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Obamacare Will Soon Be Zombiecare

Obamacare Will Soon Be Zombiecare

Most Americans get their health insurance from either their employer or Medicare.

If you are a healthcare provider, your job likely existed before Obamacare and will still be there long after.

If your income is below $200,000 a year, the healthcare surtax doesn’t add to your tax bill.


Saying Obamacare doesn’t affect you directly is not the same as saying it doesn’t affect you at all. It certainly does.

You and I are part of the economy, and so is healthcare. We are all roped together.

That’s actually a good thing because we’re going to need each other next year when Obamacare changes into something else.

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It’s not going to die… but it won’t be quite alive either. It will be somewhere between alive and dead.

That’s right. In 2018, Obamacare may become Zombiecare.

Photo: AP

The Clock Is Ticking

Before the election six months ago, few people would have predicted today’s healthcare standoff.

Clinton supporters expected Obamacare would continue with some minor adjustments. Those behind Trump assumed Republicans would quickly repeal and replace Obamacare, as repeatedly promised.

Instead, the GOP House (barely) passed a replacement plan that the GOP Senate has little interest in pursuing. Negotiations continue, so we’ll see.

Unfortunately, time is not on their side. Obamacare is in deep trouble now.

As I explained back in March, the insurance companies haven’t been able to run profitably because not enough young and healthy people are buying Obamacare policies. That’s made them raise rates, which drives away more people and ultimately creates a vicious cycle.

Insurers have no incentive to stick around and lose money—and they must decide by June 21 whether to stay in the Obamacare exchanges for 2018. In some states, filing deadlines are even sooner.

Photo: Nick Youngson

Yet the Senate seems in no hurry to act. The odds that they will hash out a bill and get the House and the president to agree in the next five weeks are pretty low.

Moreover, they can’t just extend the deadline. Insurers need months to reprogram systems, train staff, and build provider networks. Congress can’t dawdle into summer and then unveil something entirely new. If they do, the 2018 rollout will be a catastrophe.

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So insurers are doing the rational thing. They’re either backing out or raising rates to compensate for all the unknown risks they will be taking.

Early signs are ugly:

  • Maryland’s top insurer, CareFirst Blue Cross, has requested an average 50% rate increase for 2018.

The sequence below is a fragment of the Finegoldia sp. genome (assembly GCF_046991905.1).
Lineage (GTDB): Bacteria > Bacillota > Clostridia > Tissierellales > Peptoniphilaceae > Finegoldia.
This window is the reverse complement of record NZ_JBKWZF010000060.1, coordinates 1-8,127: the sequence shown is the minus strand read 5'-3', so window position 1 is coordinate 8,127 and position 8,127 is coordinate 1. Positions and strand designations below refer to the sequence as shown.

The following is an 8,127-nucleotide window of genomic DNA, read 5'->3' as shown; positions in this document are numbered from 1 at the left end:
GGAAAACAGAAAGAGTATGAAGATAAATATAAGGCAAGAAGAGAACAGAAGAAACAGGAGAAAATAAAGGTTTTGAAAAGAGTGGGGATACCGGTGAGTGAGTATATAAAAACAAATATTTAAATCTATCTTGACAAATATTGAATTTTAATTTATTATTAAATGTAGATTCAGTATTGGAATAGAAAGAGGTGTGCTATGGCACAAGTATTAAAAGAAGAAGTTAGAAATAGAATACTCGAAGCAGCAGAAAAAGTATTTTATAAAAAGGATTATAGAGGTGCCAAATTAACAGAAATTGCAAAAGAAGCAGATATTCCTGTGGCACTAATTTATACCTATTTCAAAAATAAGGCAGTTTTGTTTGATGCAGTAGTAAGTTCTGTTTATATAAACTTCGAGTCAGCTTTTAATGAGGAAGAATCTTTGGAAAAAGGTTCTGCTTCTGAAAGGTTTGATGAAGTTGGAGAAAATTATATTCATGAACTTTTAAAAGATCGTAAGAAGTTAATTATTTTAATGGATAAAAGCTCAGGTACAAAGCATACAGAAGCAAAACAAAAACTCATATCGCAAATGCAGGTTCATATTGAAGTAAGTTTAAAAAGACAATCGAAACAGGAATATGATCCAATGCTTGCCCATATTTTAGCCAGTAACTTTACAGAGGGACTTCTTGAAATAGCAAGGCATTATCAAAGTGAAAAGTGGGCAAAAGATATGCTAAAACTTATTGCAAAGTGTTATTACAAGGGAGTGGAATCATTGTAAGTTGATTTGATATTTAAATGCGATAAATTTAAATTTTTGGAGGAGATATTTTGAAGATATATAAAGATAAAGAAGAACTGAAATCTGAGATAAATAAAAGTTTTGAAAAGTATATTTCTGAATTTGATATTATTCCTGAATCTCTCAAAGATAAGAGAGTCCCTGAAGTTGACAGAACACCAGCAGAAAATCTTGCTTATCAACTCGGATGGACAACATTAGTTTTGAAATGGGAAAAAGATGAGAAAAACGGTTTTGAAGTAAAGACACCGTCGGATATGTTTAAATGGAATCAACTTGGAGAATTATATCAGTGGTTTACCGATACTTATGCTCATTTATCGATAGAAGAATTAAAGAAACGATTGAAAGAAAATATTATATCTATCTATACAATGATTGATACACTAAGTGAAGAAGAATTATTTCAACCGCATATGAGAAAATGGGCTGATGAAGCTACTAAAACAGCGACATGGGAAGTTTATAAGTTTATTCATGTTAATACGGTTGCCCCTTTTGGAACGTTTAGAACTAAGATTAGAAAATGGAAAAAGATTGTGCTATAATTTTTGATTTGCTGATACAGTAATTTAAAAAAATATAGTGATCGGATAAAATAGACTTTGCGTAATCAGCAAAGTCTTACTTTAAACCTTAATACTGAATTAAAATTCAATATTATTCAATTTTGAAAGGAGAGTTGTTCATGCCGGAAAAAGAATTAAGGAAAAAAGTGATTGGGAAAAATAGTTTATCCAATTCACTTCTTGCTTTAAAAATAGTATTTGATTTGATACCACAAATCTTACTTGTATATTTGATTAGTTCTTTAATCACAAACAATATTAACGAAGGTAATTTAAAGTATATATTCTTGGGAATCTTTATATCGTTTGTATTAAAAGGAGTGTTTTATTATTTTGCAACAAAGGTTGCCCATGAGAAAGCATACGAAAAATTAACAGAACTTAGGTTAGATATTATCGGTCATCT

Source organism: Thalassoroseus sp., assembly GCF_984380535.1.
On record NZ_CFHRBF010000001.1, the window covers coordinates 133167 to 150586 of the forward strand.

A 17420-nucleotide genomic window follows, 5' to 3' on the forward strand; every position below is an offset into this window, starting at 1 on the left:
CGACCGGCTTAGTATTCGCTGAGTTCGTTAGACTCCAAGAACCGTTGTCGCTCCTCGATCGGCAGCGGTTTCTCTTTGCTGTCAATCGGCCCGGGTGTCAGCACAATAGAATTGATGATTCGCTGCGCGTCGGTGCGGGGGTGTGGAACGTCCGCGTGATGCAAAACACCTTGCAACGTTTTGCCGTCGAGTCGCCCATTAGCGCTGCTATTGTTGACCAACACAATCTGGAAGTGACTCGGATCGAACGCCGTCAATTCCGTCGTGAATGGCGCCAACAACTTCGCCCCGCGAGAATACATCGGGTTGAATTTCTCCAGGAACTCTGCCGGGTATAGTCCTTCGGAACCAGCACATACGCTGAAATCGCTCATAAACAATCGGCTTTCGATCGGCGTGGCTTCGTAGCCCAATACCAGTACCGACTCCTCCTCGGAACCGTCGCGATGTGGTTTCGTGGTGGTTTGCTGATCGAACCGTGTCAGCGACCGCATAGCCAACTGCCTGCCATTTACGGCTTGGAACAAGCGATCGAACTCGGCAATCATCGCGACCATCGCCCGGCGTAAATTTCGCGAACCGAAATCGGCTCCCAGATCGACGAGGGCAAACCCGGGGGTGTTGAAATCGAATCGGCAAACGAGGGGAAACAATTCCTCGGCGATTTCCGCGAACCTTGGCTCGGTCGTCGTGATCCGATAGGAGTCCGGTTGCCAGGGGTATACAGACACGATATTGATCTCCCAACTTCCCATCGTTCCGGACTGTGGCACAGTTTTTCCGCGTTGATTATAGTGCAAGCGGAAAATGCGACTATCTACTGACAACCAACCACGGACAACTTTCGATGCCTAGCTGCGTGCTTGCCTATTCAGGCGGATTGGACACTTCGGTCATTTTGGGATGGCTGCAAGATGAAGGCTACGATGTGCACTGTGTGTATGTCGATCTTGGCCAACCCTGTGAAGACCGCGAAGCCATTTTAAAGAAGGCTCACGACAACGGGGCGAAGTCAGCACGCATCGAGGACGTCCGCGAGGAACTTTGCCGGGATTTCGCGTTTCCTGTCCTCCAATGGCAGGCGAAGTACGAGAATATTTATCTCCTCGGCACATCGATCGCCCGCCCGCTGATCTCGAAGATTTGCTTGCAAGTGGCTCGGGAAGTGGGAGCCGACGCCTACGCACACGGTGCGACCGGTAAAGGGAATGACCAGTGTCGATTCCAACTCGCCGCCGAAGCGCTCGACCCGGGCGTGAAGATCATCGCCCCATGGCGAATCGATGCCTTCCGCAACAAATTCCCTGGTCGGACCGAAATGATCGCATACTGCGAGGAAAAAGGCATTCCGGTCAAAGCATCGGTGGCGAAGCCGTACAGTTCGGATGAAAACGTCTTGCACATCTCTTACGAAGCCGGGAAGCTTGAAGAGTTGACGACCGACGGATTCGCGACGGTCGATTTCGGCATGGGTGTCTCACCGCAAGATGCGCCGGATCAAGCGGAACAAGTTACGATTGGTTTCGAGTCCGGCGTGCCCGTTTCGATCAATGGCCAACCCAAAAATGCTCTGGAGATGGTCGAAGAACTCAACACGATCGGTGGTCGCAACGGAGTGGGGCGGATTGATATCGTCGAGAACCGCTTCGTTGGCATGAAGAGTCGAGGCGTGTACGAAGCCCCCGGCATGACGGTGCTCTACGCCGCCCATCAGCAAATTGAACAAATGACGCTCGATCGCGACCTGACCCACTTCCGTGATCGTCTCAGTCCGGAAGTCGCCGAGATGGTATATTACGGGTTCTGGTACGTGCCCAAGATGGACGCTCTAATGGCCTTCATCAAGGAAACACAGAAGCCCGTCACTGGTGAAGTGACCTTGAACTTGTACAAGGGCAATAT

• In Virginia, Anthem Blue Cross is asking for 37.7% higher rates.
  • Aetna said it will be pulling out of all Obamacare exchanges nationwide.
  • Iowa is down to only one carrier, Medica, which only covers a few counties.

We’ll see more such stories in the coming months. Barring some legislative miracle, the result will be an individual health insurance market with sky-high rates and deductibles—if your area has any insurers at all. Many won’t.

How are top asset managers, expert analysts, and Federal Reserve insiders positioning their portfolios on the winning side of the Paradigm Shifts?

But there’s a twist to this, one few people are noticing. I learned it from healthcare policy expert Robert Laszewski, whom I’ve quoted before.

He says Obamacare won’t explode or collapse, even if Congress does nothing. That’s because most of the beneficiaries will still be heavily subsidized under current law. They won’t care what the price is.

Here’s how Laszewski explains it.

The health insurance companies' defensive strategy is simple: Limit the plan offerings available to ones that bring in the most premium and then drive the rates as high as they need to be in order to protect the insurance company's solvency. Health plan executives realize this will push the unsubsidized and partially subsidized people off the rolls but leave a core enrollment of taxpayer subsidized people insulated against the costs and ultimately profitable for the insurers.

Some experts have said that a death spiral by its very nature cannot be stabilized. Under Obamacare, that is not necessarily true. Because of the uniqueness of the program's subsidy system, there is likely a point where a health plan can concentrate its pool of covered people from among the most highly subsidized participants and collect enough premium to end the red ink. That is what these latest big increases are about.